Mesenchymal stem or stromal cells (MSCs) are a population of cells with the capability to self-renew and differentiate into varied cell lineages, which are majorly housed within the bone marrow. The culture of MSCs onto osteoconductive materials, such as hydroxyapatite (HA) scaffolds, can induce osteogenic differentiation, which is considered as a promising tissue engineering-based strategy in orthopedics. However, the limited proliferation potential of MSCs and the difficulty to prepare the bank of MSCs with uniform biological activity hinder the clinical application of MSCs. Deriving functional MSCs from induced pluripotent stem cells (iPSCs) is a potential strategy developed to address these limitations.[5–7]
Xie et al reported that the biomimetic nanofibrous scaffolds that consist of HA/collagen/chitosan enhanced the osteogenic differentiation of iPSC-MSCs, suggesting the application potential of iPSC-MSCs in bone regeneration. The aim of the present work was to evaluate whether the co-overexpression of semaphorin 3A (Sema3A) and hypoxia inducible factor 1 subunit alpha (HIF1α) can further magnify the osteoconductive effects of HA scaffolds on iPSC-MSCs.
Sema3A is a secreted protein that belongs to the semaphorin family. Semaphorins display pleiotropic biologic functions through their receptors, plexins. The regulatory roles of Sema3A in the angiogenesis, myogenic regeneration, and synaptic connectivity have been reported before. Recently, this factor has been suggested as an osteoprotective factor because of its ability to reduce bone resorption and enhance bone formation, and shift adipose MSCs towards osteogenic phenotype.[14,15] On the basis of these previous studies, to promote osteogenic differentiation of iPSC-MSCs, our group initially decided to modify the iPSC-MSCs by overexpressing Sema3A. It is noteworthy that, besides the pro-osteogenic role of Sema3A, Sema3A can trigger a pro-apoptotic program that sensitizes cancer cells or chondrocytes to apoptosis.[5,16]
HIF1α forms a heterodimer with the β-subunit. Hypoxia stabilizes HIF1α from constitutive degradation largely by suppressing the activity of oxygen-dependent prolyl hydroxylases. In contrast to pro-apoptotic Sema3A, HIF1α is a potent pro-survival factor, although this conclusion is deduced majorly from studies on cancer.[19,20] Increasing evidence also validates the pro-survival role of HIF1α in none-cancer cells, such as vascular endothelial cells. Interestingly, we noted that MSCs overexpressing HIF1α displayed stronger proliferation as evidenced by a remarkable increase in 5-Bromo-2’-deoxyuridine (BrdU) incorporation in a study from Ciria et al. Considering the potential apoptosis may result from Sema3A overexpression alone, we decided to co-overexpress HIF1α with Sema3A in iPSC-MSCs in vitro.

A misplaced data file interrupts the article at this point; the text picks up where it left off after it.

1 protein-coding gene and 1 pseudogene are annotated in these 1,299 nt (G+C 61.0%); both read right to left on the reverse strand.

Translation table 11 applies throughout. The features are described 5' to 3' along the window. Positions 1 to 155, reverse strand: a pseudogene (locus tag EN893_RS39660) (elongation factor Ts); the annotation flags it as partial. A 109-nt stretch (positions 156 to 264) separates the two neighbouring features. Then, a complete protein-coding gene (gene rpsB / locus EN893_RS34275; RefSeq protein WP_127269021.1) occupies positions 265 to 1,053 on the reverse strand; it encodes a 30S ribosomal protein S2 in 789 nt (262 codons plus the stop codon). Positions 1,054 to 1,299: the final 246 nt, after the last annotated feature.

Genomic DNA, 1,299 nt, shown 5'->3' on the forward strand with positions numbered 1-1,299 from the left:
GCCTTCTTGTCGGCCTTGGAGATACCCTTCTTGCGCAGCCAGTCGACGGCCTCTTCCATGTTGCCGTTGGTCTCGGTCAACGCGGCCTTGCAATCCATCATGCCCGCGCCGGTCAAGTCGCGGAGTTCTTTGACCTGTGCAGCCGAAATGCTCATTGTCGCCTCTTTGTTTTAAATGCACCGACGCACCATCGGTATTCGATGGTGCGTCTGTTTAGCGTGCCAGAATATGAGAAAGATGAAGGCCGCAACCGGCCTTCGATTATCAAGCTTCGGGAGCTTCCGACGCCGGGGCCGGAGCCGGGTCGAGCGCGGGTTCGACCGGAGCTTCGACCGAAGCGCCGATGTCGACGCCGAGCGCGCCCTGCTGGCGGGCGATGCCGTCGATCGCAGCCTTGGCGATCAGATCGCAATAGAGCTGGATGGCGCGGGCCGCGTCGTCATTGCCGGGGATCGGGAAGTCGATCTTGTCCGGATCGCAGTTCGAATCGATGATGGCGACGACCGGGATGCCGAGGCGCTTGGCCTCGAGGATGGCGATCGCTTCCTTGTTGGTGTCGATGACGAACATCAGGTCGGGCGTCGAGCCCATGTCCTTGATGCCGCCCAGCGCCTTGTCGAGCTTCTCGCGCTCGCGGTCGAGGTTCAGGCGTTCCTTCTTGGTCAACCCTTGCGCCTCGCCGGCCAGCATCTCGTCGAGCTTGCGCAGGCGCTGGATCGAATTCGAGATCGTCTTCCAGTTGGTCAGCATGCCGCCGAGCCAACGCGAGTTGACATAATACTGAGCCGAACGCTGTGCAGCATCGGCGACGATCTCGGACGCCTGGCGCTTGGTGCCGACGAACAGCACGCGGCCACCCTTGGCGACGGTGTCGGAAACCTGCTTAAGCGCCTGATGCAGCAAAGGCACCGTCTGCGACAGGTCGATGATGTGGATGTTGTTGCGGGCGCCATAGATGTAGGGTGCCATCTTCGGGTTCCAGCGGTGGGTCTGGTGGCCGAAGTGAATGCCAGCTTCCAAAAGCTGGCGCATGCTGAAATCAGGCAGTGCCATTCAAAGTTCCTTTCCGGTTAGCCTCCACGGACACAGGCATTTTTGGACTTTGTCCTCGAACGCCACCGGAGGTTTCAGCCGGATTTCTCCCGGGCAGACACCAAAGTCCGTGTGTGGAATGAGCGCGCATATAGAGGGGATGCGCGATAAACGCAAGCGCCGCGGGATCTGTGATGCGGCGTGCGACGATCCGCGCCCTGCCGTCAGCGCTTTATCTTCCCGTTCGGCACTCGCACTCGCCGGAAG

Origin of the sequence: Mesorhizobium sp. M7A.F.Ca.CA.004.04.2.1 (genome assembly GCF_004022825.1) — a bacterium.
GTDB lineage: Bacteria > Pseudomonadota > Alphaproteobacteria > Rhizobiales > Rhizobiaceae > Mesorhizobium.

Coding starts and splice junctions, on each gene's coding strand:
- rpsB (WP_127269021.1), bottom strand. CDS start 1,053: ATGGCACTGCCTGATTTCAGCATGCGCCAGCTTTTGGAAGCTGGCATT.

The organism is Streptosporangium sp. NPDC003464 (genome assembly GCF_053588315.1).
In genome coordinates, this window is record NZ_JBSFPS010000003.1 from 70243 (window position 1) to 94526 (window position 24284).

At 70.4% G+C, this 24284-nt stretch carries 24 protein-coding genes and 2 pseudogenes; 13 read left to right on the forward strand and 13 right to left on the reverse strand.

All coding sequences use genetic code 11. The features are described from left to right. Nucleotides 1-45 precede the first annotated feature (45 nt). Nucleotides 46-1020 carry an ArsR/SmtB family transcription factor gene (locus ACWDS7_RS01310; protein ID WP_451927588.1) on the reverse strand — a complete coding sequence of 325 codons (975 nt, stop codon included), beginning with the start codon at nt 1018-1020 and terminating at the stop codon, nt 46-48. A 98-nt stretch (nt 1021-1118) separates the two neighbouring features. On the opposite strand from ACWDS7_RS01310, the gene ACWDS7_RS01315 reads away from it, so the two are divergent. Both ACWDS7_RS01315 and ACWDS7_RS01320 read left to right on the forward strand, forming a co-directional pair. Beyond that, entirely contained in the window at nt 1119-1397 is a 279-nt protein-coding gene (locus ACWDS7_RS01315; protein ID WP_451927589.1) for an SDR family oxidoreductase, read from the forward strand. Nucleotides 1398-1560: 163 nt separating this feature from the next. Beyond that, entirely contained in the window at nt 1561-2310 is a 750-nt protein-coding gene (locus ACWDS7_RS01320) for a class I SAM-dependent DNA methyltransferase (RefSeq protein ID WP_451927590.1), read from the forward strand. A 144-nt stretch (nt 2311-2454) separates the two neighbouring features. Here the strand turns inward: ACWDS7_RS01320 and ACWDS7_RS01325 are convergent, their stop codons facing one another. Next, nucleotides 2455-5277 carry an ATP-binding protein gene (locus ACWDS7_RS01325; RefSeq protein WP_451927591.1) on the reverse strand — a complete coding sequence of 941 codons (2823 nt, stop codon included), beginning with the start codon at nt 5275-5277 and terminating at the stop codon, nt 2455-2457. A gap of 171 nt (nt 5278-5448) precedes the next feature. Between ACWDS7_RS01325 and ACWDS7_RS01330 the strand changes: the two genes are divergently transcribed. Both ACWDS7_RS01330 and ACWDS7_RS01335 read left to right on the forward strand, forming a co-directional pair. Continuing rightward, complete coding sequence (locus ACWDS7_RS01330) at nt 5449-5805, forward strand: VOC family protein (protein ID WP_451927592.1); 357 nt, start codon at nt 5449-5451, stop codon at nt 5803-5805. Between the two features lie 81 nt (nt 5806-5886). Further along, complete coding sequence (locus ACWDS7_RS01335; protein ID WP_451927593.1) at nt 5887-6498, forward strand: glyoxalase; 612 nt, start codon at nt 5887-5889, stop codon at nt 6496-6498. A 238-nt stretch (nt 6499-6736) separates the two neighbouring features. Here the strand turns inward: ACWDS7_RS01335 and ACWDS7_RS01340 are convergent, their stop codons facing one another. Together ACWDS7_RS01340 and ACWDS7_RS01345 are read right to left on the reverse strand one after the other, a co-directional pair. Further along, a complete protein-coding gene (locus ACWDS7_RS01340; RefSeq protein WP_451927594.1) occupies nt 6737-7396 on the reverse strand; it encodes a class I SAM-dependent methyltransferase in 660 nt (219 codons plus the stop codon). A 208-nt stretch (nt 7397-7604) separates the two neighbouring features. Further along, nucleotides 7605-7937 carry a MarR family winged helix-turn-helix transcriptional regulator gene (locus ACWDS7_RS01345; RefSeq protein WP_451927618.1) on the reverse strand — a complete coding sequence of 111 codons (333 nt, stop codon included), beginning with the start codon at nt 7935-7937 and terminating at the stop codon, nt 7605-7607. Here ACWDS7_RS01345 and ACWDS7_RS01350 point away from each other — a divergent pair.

In the present study, iPSC-MSCs were infected with Sema3A, HIF1α, or Sema3A-HIF1α overexpression lentiviruses, and their survival and osteogenic differentiation in vitro were determined.
C57BL/6 mice were obtained from the ChangSheng Biotechnology (Benxi, China). Experiments on animals were performed in agreement with the Guide for the Care and Use of Laboratory Animals (Eighth edition), and approved by the Ethics Committee of the First Affiliated Hospital of Zhengzhou University.
Isolation of mouse embryo fibroblasts (MEFs)
MEFs were isolated from mouse embryos according to protocols reported by Hached et al with minor modification. In short, the pregnant mice were sacrificed by cervical dislocation 10 to 13 days post the appearance of copulation plug, and the embryos were separated from the uterus under aseptic condition. After removing the head, tail, limbs, and organs, the rest embryo was cut into small pieces and treated with 0.25% trypsin at 37°C for 1 to 2 h. Then the MEFs were collected by filtration and centrifugation, and passaged for three generations in Dulbecco modified Eagle medium (DMEM; Gibco, Grand Island, NY, USA) supplemented with 10% fetal bovine serum (FBS; Hyclone, South Logan, UT, USA) at 37°C and 5% CO2 incubator.